And I've heard the refrain too many times: how so terribly liberal it is for that woman to have an abortion.

And on the other side: how so terribly liberal, and what a drain on the economy, for that woman to collect public assistance and food stamps to raise that child of hers.

Gov. Snyder says he thinks the bill is inappropriate, but that its not his call.

Republican leaders in the House and Senate say they're undecided.

Senate Minority Leader Gretchen Whitmer says forcing women to buy rape insurance is the most misogynistic proposal she's ever seen.

The only right thing for this government to do now is allow the matter to go to a state-wide vote next November.

It would stop this "friends-in-high-places" approach to lawmaking, and let democracy work by letting the people—all of the people—decide.

In this corner...I'm Tom Van Howe.

Business News

Last Update on August 20, 2014 17:13 GMT

APPLE-STOCK

SAN FRANCISCO (AP) -- Apple's stock touched a new high Wednesday, reflecting investors' renewed faith in CEO Tim Cook's ability to outwit the competition and expand the technological hit factory built by the late Steve Jobs.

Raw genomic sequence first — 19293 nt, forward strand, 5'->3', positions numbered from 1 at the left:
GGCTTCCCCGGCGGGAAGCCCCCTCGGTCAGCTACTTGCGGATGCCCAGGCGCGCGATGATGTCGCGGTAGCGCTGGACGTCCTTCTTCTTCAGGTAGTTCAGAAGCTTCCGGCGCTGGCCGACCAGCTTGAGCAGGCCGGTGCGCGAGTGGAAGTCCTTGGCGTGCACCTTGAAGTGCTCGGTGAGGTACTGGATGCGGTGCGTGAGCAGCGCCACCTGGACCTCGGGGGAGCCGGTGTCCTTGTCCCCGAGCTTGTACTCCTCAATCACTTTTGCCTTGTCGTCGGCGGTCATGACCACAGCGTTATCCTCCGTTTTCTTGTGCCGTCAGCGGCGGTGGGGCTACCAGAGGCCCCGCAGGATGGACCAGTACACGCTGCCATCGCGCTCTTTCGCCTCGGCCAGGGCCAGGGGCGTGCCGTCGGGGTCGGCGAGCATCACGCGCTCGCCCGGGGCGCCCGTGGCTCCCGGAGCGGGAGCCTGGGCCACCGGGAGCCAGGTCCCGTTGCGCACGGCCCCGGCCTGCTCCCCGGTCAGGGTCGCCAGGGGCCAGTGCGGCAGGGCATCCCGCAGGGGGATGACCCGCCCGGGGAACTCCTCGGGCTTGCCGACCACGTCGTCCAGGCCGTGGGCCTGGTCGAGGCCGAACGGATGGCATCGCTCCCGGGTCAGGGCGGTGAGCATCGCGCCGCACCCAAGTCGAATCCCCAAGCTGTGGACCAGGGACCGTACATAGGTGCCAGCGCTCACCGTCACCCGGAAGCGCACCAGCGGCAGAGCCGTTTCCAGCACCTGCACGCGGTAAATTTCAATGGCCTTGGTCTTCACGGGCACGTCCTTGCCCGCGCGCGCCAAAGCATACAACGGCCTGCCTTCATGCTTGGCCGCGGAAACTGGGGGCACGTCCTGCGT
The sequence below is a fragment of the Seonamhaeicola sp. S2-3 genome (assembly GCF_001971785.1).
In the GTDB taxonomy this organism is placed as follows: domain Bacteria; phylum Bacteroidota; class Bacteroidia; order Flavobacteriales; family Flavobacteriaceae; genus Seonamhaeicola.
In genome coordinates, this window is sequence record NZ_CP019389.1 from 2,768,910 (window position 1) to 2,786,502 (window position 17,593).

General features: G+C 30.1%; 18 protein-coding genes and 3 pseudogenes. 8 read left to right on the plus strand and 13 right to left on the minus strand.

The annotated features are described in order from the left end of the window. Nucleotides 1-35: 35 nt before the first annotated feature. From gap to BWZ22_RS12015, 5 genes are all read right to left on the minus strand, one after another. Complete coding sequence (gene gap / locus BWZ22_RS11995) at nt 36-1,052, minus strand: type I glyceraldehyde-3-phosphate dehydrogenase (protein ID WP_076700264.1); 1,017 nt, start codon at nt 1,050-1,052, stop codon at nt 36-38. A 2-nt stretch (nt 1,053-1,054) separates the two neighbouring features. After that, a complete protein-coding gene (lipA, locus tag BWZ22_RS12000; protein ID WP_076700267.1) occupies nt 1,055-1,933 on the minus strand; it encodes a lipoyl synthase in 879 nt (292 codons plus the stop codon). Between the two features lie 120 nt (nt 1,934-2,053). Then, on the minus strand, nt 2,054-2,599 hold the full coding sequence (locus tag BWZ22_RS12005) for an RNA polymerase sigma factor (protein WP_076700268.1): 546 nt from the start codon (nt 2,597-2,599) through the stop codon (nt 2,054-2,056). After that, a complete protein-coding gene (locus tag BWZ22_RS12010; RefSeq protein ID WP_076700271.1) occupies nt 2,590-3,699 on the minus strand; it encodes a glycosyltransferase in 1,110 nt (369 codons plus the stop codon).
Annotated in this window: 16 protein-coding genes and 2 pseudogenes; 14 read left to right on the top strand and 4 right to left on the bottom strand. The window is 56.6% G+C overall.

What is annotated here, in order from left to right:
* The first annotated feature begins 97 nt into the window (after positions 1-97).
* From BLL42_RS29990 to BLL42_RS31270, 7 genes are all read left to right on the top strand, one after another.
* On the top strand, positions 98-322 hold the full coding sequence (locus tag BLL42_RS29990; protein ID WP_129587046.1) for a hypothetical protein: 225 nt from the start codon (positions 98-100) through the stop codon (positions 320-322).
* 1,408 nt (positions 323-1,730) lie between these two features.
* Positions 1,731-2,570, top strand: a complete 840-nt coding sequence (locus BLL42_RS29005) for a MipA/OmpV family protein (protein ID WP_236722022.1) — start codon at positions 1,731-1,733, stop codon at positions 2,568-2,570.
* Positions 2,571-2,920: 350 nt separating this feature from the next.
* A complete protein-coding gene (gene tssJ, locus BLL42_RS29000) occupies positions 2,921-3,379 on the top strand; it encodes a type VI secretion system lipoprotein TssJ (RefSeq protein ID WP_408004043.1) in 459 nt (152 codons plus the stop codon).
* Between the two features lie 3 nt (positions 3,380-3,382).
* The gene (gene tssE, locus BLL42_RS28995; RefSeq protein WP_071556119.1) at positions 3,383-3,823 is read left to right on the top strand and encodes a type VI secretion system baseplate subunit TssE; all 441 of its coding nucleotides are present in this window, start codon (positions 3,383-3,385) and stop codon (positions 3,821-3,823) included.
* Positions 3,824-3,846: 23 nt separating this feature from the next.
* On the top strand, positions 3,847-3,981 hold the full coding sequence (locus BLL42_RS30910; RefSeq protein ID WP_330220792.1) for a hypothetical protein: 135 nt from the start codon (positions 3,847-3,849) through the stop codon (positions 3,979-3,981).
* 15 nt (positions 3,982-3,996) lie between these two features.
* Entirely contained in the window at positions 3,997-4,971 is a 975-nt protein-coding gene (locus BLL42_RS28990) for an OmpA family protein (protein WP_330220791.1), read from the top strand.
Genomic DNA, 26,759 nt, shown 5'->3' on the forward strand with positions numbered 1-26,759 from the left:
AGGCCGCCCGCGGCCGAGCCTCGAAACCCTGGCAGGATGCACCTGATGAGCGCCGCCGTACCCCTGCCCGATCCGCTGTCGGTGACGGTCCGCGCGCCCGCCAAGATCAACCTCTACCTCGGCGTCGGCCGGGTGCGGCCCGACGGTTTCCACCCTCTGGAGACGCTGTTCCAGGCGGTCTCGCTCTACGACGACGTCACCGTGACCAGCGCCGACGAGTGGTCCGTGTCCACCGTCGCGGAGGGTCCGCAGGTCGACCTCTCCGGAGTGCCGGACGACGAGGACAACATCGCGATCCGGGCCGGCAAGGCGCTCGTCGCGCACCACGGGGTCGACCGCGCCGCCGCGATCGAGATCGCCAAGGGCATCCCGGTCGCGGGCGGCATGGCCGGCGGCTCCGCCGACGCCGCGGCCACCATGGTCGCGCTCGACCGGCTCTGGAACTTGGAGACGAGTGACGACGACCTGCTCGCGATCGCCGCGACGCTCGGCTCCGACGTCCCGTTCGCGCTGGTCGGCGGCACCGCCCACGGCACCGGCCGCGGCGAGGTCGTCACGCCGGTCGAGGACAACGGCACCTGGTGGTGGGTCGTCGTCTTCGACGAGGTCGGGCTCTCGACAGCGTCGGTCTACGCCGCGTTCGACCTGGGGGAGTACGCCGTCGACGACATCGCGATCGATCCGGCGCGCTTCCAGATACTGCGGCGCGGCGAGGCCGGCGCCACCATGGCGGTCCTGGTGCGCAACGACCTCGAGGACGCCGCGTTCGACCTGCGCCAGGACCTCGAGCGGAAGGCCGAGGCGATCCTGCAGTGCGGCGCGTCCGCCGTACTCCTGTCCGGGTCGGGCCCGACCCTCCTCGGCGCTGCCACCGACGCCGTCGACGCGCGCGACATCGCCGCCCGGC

The milestone represents a dramatic turnaround in sentiment since Apple's shares reached its previous split-adjusted peak of $100.72 in September 2012. The shares peaked at $100.77 Wednesday morning, giving it a market value of roughly $600 billion -- more than any other publicly held company.

Apple's stock fell to a split-adjusted $55.01 in April 2013 to wipe out about $300 billion in shareholder wealth amid worries that the Cupertino, California, company had run out of ideas without Jobs as its mastermind.

Those concerns have faded amid high hopes for an iPhone with a bigger screen.

EARNS-TARGET

NEW YORK (AP) -- Target has slashed its annual profit outlook as the retailer continues to reel from a massive data breach, a disappointing expansion in Canada and sluggish sales in the U.S.

The nation's third-largest retailer also said Wednesday that its second-quarter earnings dropped 61.7 percent.

The Minneapolis-based company says it earned $234 million, or 37 cents per share, in the quarter that ended Aug. 2, compared with earnings of $611 million, or 95 cents per share, a year earlier.

Revenue rose 1.7 percent to $17.4 billion, slightly above the $17.38 billion estimate from FactSet.